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Even as the world lionizes health care workers as heroes, we fail to keep them safe.
The COVID-19 pandemic has made this contradiction more apparent than ever. As the virus swept the globe in early 2020, public displays of support for overburdened health care workers (HCWs) were common. From Spain to Singapore, residents cheered and banged pots nightly to show appreciation. In the United States, signs at medical facilities blared: “Heroes Work Here.” And yet, the lack of protections for HCWs—and their consequences—were clear: hundreds of thousands of HCW infections, reports of HCWs wearing trash bags in the absence of proper personal protective equipment, and an uptick in mental health issues and suicides as HCWs shouldered the strain of ill-prepared public health systems. Amnesty International found that as of September 2020, at least 7,000 HCWs had died fighting COVID-19. In some places, HCWs have even faced attacks in direct response to public health measures put in place to control COVID-19.
Sadly, these phenomena are not new or unique to the COVID-19 pandemic. Time and again, outbreaks have taken an unacceptable toll on the health and well-being of HCWs. More broadly, HCW infections critically threaten the control of outbreaks by sidelining necessary staff; making HCWs (and by proxy, hospitals and other health care facilities) vectors for spreading disease; depleting the health care workforce, and impeding the regular provision of routine care. In Sierra Leone following the 2014–2016 Ebola outbreak, the loss of HCWs translated to a 23% reduction in health services overall.
In a world that is already facing a dramatic shortage of HCWs—the World Health Organization (WHO) estimates an additional 18 million HCWs will be needed in the next decade — failing to protect them weakens health care systems, and moves us away from the goal of universal health care and the broader vision outlined in the United Nations’ sustainable development goal 3: to ensure healthy lives and promote well-being for all at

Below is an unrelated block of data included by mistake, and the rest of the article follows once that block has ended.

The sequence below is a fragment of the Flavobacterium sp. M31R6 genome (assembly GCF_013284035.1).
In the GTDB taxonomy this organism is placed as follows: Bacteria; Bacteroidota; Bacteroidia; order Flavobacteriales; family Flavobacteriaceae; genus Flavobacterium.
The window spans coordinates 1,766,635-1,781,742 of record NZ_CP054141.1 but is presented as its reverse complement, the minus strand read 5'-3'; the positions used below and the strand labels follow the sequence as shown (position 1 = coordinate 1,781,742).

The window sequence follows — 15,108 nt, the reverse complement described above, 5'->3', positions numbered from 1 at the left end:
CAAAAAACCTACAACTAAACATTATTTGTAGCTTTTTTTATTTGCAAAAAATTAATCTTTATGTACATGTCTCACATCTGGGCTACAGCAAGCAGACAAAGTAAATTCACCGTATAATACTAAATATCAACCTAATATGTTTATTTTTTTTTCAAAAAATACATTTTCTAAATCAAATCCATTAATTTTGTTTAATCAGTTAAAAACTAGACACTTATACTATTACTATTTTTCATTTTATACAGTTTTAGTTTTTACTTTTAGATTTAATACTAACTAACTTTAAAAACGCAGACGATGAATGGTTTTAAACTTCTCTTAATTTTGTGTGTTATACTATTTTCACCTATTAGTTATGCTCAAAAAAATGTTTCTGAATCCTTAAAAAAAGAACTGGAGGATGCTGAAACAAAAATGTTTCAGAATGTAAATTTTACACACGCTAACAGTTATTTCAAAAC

We know what must be done
The world’s lack of preparedness for outbreaks of all sizes and refusal to adequately protect HCWs is a failure not only of governments, but also of international institutions and donors. We must move from placing individuals at undue risk to accepting collective responsibility and accountability for the well-being of our HCWs. An extensive review of the severe acute respiratory syndrome (SARS) outbreak published by the U.S. Institute of Medicine begins by quoting Goethe:
Knowing is not enough; we must apply. Willing is not enough; we must do.
We must all heed these words and take concrete action to protect HCWs who risk their own lives to care for us all.
Full implementation of IPC and WASH standards
Investing in training, tools and resources for a safer health care workforce
Using and improving tools to monitor implementation and enact further improvements
Improving data collection and accountability
Increasing donor support for and focus on HCW protections
Watch the recording of the Protecting Health Care Workers webinar. Includes speakers from the Ethiopia Federal Ministry of Health, International Council of Nurses, Resolve to Save Lives, Nigeria Health Watch, and Mathare North Health Center in Kenya